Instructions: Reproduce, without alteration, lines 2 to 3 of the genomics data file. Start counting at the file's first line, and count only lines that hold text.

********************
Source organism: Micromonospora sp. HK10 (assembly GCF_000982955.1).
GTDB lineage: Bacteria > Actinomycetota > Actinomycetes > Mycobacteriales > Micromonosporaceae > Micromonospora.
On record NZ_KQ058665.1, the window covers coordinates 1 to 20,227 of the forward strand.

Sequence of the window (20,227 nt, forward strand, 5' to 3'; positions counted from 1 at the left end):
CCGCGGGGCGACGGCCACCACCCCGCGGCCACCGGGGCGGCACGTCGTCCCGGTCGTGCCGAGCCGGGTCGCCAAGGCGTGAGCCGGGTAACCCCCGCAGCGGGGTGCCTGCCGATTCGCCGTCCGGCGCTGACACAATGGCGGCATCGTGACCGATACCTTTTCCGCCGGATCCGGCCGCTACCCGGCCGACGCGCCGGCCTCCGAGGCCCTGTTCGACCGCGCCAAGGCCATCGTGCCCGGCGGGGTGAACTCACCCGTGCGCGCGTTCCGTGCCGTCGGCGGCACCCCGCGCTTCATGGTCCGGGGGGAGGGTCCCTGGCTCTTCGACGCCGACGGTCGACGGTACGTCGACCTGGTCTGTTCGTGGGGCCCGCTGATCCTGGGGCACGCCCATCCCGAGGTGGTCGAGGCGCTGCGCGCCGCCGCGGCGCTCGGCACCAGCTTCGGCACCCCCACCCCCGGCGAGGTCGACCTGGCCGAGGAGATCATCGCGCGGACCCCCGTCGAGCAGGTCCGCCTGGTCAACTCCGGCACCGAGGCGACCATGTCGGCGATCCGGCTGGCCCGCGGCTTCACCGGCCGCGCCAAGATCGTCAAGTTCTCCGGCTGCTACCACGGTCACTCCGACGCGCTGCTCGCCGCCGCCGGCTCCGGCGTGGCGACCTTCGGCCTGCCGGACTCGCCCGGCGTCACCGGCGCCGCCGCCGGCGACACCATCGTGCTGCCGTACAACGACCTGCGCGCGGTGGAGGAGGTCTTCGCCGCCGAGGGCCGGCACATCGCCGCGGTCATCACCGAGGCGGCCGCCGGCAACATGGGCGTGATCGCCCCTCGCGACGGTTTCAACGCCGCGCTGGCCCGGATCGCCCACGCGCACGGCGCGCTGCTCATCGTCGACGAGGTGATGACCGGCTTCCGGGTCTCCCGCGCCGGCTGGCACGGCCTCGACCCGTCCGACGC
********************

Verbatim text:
GTDB lineage: Bacteria > Actinomycetota > Actinomycetes > Mycobacteriales > Micromonosporaceae > Micromonospora.
On record NZ_KQ058665.1, the window covers coordinates 1 to 20,227 of the forward strand.